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The People's Charter

In nineteenth century Britain, the government mainly looked after the interests of rich people.

The Chartists were a group of people who wanted fairness for working class people. They set out a list of their demands in the People’s Charter of 1838.

Here is a simplified version of the People’s Charter.

Six Things Working Men Want

1. Universal suffrage (the right to vote)

We think all men over the age of 21 should be able to vote, apart from criminals and those who’ve been declared insane.

2. You shouldn’t need to own property to get into parliament

At the moment, you can’t stand for parliament unless you own property. This means that government is made up of upper class men who don’t care for working class interests.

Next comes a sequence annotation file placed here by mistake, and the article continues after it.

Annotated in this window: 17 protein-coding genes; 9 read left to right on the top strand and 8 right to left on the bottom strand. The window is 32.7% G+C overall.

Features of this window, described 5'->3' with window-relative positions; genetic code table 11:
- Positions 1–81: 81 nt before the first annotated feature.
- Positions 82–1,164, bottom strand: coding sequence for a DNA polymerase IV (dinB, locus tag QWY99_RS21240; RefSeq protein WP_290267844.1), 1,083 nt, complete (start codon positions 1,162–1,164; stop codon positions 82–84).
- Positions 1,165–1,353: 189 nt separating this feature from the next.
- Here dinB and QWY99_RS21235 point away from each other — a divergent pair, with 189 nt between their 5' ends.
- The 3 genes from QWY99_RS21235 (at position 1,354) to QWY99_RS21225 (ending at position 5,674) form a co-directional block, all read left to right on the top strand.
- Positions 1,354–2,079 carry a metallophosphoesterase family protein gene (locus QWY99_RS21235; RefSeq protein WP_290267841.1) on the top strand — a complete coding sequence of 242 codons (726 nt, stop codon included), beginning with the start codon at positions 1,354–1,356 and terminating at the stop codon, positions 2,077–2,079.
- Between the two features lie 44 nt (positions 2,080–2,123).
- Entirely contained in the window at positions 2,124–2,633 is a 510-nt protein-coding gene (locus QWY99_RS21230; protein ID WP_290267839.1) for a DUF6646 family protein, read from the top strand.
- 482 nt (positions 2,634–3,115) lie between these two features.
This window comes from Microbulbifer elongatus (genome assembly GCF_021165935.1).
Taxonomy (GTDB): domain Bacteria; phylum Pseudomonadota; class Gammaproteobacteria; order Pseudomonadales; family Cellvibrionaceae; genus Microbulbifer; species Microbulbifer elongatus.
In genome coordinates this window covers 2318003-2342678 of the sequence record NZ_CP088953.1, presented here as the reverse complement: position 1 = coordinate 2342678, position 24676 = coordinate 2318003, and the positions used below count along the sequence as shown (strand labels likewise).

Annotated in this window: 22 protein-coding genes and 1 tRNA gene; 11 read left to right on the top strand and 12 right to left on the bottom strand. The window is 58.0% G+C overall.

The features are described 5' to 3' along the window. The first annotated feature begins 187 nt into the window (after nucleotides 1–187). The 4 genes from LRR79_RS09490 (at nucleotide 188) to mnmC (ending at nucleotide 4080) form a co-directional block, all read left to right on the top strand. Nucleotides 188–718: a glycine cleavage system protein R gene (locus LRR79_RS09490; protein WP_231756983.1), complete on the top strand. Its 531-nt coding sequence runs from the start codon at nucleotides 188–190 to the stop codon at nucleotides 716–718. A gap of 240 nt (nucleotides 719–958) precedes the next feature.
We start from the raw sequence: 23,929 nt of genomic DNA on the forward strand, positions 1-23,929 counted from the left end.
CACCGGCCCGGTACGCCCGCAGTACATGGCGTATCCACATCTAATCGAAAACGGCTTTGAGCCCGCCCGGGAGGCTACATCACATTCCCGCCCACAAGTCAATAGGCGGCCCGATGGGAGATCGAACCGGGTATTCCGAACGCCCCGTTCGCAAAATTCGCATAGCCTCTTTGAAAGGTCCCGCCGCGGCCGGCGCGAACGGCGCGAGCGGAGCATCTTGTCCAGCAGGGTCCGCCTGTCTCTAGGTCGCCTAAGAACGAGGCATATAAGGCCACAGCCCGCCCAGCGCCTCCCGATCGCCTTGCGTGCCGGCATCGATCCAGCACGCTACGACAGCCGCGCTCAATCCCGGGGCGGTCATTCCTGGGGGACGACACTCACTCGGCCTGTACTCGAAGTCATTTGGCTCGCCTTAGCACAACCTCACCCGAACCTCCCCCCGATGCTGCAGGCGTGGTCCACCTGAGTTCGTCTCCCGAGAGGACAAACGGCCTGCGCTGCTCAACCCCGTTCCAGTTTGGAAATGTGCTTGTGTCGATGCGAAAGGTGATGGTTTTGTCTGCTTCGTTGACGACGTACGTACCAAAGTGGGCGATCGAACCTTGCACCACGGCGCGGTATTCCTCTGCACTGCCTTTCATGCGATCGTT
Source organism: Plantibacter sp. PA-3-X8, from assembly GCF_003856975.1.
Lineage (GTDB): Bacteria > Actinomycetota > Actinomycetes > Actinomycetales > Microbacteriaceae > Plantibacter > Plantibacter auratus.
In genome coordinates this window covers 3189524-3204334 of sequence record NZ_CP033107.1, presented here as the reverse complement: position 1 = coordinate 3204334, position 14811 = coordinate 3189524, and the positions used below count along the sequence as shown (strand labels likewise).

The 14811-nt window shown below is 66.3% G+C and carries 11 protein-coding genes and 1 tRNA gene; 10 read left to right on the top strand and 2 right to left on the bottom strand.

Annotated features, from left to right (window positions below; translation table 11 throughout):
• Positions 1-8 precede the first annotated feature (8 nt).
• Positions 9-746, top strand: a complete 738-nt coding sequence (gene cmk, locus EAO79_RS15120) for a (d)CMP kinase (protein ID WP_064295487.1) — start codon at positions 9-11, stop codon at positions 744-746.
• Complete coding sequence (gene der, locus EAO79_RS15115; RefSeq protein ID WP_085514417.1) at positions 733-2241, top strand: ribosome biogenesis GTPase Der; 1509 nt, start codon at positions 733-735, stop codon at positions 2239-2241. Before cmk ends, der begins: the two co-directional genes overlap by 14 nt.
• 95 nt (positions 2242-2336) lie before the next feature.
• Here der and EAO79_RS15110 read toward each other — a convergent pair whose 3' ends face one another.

3. We want an annual parliament

We want the chance to vote out governments which aren’t serving us well. At the moment, a government can rule as long as it has a majority of support.

4. Equal representation

We want the United Kingdom to be divided into 300 electoral districts. Each of these should contain an equal number of people. There should be no more than one representative from each district in Parliament.

5. Payment of members

We want MPs to be paid for their work. This means that working class people will be able to do this job too.

6. Vote by secret ballot

We don’t like the way we have to raise our hands when we are voting in public. It means that our employers and landlords can see how we vote, and this sometimes makes us feel scared. Voting should be a private affair.

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This article is from the free online course:

Exploring English: Magna Carta

British Council